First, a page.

- 15 Oct. Dr. Geoffrey Chew (Royal Holloway) ‘Humoresque? You must be joking’
- 29 Oct. Dr Robert G. Rawson (CCCU) ‘Žižek, Freud and Kafka—analysing matriarchy in Janáček’s Jenůfa and Káťa Kabanová’
- 12 Nov. Dr. Ann Van Allen-Russel (Trinity-Laban) ‘The 18th-century origins of musical copyright law’
- 3 Dec. Dr. Vanessa Hawes (CCCU) ‘: ‘What can empirical musicology do for analysis?’’
Oscillate at Turner Contemporary: based at this world-leading art gallery in Margate, this series of public events is designed to share ideas and creative work in the areas of sound, music, and listening in the 21st century.
Through talks, performances, and screenings, the series aims to create a platform for thinkers and practitioners at the forefront of their fields to share their work. Building upon an already strong foundation of visual art and design activity in Thanet, these events will explore the significance of sound and music in contemporary culture. Timings of events connect with various exhibitions at Turner Contemporary: please see below for details.
- 10th October, 18.00-19.00 –Oscillate at Turner Contemporary: Evan Parker (free for CCCU staff and students)
(Part of the ‘Risk’ opening day celebration at Turner Contemporary )
World-renowned saxophonist Evan Parker has devoted his career to free improvisation, a musical practice situated at the edge of the unknown. In this special session at Turner, Parker will respond to the exhibition theme of ‘risk’ through a personal take on Samuel Beckett’s 1958 work,”Krapp’s Last Tape”.
- 2nd December, 18.00-19.00 –Oscillate at Turner Contemporary: Matthew Herbert (free for CCCU staff and students)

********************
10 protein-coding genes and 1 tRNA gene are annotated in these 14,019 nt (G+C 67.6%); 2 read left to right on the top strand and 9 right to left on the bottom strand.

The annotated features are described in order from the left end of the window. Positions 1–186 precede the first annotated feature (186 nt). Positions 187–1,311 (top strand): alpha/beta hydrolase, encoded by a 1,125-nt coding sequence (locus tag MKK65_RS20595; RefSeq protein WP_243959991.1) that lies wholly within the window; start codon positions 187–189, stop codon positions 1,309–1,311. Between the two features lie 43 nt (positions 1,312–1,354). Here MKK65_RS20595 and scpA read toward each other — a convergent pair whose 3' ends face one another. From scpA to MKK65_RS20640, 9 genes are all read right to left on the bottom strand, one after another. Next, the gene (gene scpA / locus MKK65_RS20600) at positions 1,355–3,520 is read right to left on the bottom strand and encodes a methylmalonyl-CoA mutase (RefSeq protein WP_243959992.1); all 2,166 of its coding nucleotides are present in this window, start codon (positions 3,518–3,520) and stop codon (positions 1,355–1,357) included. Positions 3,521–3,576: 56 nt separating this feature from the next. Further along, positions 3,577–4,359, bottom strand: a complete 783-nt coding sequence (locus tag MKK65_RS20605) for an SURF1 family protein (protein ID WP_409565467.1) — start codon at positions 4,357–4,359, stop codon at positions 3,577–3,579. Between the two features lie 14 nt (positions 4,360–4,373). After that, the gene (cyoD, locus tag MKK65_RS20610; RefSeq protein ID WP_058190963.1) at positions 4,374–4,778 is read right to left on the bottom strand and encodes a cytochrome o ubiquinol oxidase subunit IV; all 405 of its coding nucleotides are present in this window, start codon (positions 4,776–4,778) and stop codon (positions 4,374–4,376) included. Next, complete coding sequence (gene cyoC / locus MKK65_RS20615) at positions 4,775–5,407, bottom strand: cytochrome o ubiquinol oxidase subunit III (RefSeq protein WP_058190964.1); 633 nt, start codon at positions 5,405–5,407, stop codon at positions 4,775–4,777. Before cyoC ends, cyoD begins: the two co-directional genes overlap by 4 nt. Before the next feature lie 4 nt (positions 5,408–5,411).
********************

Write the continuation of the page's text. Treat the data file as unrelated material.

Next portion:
Matthew Herbert’s use of sound to engage directly with social and political issues has made him one of the most relevant musical voices of his generation. This artist’s talk will reflect on a creative practice that is characterised by risk on multiple levels.
‘Performing Arts Series: In Dialogue with…’ Based in Canterbury, will focus on ‘Affective Engagement through Performance’. Each seminar will explore this in relation to a subsidiary area such as affect and risk, body, technology and will culminate in a one-day symposium in July.
- Wednesday 26 Oct 2015, 13.00-14.30 – Members of CCCU Staff
- Wednesday 25th Nov 2015, 13.00-14.30 – Dr. Angela Pickard with guest speaker
- Wednesday 24th Feb 2016, 13.00-14.30 – ‘Psychophysical Acting’ Dr. Kene Igweonu with Philip Zarrilli
- Wednesday 23rd March, 2016: 13.00-14.30 – Affective engagements in British Theatre Marissia Fragkou and Martin Heaney
- Wednesday 11th May, 2016: 13.00-14.30 – Andy Hurst with Melissa Trimingham
- Early July (tbc) ‘Affect, Risk and Performance’ one day symposium
I spoke to audience member Adam Byard (3rd year BMus student) who said:
“I really enjoyed William and David (Knott)’s execution of the Ireland piece (Lent Lilly) – I’m a huge fan of Ireland’s work and it was a great harmonic contrast to what came before it.”
Thanks to David Knotts for accompanying the singers.
|William Hamilton-Box (left) and Keiran Seymour (right) performing as joint winners of the Larissa Lovelock Memorial prize this year. David Knotts accompanies both.|